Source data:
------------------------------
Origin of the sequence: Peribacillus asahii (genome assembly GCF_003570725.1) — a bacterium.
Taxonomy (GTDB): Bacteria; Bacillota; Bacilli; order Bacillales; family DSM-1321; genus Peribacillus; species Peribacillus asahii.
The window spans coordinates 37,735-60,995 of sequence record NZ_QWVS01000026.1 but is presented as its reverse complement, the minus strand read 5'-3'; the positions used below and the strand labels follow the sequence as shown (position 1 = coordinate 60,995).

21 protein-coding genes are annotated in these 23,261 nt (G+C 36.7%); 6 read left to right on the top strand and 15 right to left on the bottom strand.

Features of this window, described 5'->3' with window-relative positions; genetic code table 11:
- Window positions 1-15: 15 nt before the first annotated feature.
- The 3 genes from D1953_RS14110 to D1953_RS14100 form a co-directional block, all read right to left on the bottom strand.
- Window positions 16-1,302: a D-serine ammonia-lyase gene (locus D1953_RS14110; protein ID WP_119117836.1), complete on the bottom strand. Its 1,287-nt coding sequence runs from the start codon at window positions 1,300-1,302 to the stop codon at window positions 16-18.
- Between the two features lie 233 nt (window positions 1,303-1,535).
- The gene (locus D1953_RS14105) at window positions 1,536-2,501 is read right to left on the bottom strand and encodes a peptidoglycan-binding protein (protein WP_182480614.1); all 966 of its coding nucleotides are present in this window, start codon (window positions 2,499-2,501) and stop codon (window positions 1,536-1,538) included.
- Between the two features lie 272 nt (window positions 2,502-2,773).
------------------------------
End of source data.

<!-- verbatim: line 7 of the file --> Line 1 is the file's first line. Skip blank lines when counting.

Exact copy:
- The 3 genes from D1953_RS14110 to D1953_RS14100 form a co-directional block, all read right to left on the bottom strand.